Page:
In March 2008, Wayne Burton had need of Devon Air Ambulance when he was just 24 years old. He was a jockey competing in a National Hunt hurdle race at Exeter Race Course when he fell from his horse as it flew over a hurdle. Knocked unconscious at the scene. Wayne has no recollection of anything from the day. His injuries included a broken back, leaving him paraplegic from the chest down and, subsequently, wheelchair bound.

Having since seen the incident on video Wayne is philosophical about his accident. “It was ‘a bit nasty’ but it happened doing something that I loved; I always knew the risks. I’d been racing since I was 14 and seen many accidents, some far worse than mine.  I’ve been very lucky to be supported by my family, great friends and the Injured Jockeys Club.”

Along with his back injuries, Wayne also suffered a head injury, which lead to seizures and affected his speech. He recalls being in hospital with Doctors asking him to identify certain objects – he knew what they were but was unable to communicate verbally. Speech therapy helped, learning from scratch to say one word at a time. Wayne describes it as “a scary time, like being reborn. I had to learn to do everything all over again.”  Finally, although it took two years, Wayne was able to speak ‘normally’ again.

Meanwhile, his determination not to be beaten amazed staff at the hospital and Wayne was allowed home six months after the accident. His spirit remained strong and he remembers feeling grateful to be alive. Inevitably, he had good days and bad days – the bad days punctuated by feelings of regret, not about never being able to ride a horse again, but rather that he could no longer kick a football.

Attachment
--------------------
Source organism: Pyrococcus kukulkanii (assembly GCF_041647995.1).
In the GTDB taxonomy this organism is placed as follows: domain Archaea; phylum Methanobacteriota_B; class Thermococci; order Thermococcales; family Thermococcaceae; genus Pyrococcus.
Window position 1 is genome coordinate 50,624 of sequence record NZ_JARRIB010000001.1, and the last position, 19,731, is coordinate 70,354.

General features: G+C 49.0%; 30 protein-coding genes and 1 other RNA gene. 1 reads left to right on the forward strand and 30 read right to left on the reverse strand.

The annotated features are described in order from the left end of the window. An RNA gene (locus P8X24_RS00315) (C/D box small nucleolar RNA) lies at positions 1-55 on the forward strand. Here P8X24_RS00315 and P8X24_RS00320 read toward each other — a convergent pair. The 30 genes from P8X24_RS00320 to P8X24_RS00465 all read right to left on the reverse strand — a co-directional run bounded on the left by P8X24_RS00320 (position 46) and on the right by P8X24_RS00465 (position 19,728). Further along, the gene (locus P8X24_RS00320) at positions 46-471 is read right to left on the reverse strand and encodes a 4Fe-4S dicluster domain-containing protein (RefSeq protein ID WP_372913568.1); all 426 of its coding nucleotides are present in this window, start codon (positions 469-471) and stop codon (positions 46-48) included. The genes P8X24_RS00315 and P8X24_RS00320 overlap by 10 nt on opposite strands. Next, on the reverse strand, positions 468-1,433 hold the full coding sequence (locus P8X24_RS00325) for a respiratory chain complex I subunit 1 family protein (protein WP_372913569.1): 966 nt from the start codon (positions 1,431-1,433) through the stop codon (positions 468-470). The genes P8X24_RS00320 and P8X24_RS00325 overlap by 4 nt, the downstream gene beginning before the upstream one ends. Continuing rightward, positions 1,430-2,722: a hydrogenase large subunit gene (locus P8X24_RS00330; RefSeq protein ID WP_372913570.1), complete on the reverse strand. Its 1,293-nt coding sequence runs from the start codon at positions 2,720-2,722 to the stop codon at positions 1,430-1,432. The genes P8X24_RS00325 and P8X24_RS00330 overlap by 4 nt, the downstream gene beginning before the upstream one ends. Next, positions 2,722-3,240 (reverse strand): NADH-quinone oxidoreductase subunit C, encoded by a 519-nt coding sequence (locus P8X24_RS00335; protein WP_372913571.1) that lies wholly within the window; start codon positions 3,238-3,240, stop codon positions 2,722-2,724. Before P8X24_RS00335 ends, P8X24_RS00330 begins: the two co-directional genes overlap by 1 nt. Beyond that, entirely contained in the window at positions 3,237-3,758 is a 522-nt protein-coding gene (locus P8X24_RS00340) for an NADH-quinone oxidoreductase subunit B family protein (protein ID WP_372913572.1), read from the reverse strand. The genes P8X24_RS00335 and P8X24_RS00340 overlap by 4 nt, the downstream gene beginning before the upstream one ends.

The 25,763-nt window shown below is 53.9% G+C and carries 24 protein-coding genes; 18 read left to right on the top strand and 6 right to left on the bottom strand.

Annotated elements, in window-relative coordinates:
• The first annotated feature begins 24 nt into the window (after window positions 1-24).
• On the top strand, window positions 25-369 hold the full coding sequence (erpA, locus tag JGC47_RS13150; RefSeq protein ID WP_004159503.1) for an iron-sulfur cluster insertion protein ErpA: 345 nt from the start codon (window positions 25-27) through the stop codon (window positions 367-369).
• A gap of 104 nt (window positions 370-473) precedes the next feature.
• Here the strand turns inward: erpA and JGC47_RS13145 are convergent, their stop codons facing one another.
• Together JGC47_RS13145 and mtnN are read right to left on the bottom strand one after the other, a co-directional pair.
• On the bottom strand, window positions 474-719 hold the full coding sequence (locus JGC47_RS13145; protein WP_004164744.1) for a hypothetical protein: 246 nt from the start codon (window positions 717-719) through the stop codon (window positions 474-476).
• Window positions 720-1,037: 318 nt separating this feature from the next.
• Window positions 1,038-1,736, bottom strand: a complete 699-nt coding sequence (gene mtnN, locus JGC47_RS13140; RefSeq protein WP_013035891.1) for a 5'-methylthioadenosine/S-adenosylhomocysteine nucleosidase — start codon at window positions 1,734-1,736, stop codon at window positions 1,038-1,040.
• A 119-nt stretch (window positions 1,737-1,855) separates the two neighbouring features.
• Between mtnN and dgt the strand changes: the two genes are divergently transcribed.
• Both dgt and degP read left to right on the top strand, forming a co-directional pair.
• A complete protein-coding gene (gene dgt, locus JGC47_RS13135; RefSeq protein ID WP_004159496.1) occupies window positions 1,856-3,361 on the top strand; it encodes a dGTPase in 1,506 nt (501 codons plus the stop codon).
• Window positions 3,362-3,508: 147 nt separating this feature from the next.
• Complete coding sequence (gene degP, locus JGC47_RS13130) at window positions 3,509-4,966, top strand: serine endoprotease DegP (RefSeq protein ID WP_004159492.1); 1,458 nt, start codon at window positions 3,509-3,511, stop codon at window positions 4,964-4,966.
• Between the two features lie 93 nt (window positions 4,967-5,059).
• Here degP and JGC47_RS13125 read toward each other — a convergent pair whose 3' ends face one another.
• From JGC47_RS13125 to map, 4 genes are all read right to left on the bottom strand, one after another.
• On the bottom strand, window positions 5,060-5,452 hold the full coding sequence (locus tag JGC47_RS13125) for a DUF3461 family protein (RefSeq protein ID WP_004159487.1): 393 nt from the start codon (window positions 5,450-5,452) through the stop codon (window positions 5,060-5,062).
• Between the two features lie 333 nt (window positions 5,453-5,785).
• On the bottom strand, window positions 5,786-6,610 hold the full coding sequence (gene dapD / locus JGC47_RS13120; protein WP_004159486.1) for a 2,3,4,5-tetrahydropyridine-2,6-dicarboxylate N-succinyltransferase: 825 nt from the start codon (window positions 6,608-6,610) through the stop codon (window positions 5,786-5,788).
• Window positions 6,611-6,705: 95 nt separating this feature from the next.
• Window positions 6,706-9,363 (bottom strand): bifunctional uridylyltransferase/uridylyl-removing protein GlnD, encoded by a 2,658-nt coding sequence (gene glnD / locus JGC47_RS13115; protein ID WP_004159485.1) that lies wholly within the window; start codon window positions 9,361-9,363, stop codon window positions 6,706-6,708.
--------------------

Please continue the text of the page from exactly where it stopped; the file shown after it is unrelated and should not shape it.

Instead, Wayne took solace in fishing. Having fished regularly since childhood and to stave off boredom as he recovered, Wayne was invited to join friends in their hobby. They quickly recognised that their friend showed real promise and encouraged him to compete.

Despite initial reservations, Wayne was persuaded and in his first charity match he came 2nd; a real boost to his confidence.  Since then Wayne has continued to compete and enjoys fishing competitively all around the Home Counties.

Not content with fishing, however, Wayne has also taken up wheelchair basketball. “I love the fishing – it’s a personal challenge and you win or lose on your own skill and merit. Basketball, on the other hand, is a team sport and I love the team spirit and challenge of working together and all the camaraderie that goes with that. Both sports offer different rewards.”

Keen to return to work, Wayne was aware that having pursued his dream of being a professional jockey since leaving school, he had no formal qualifications. Initially volunteering to help in a local fishing shop, offering his computer and social media skills, his efforts were rewarded and he now works three full afternoons a week for them – and is paid!

“Life is good,” Wayne explained. “I’m fiercely independent and live happily with my dog, Willis. He’s a 5-year old lab-cross and is my absolute world. I still go to the Injured Jockey’s rehabilitation centre once a week – they’ve been fantastic all the way through and continue to offer physiotherapy when I need it. I’ve met loads of amazing and inspiring people since the accident. I don’t know whether I’ll ever walk again but medical science is progressing all the time, so who knows!”

Our patient stories are very important to us as they help supporters to hear our message. However, due to patient confidentiality we only hear from about 15% of patients, so if you do have a story to share, no matter how long after the incident or accident, we would love to hear from you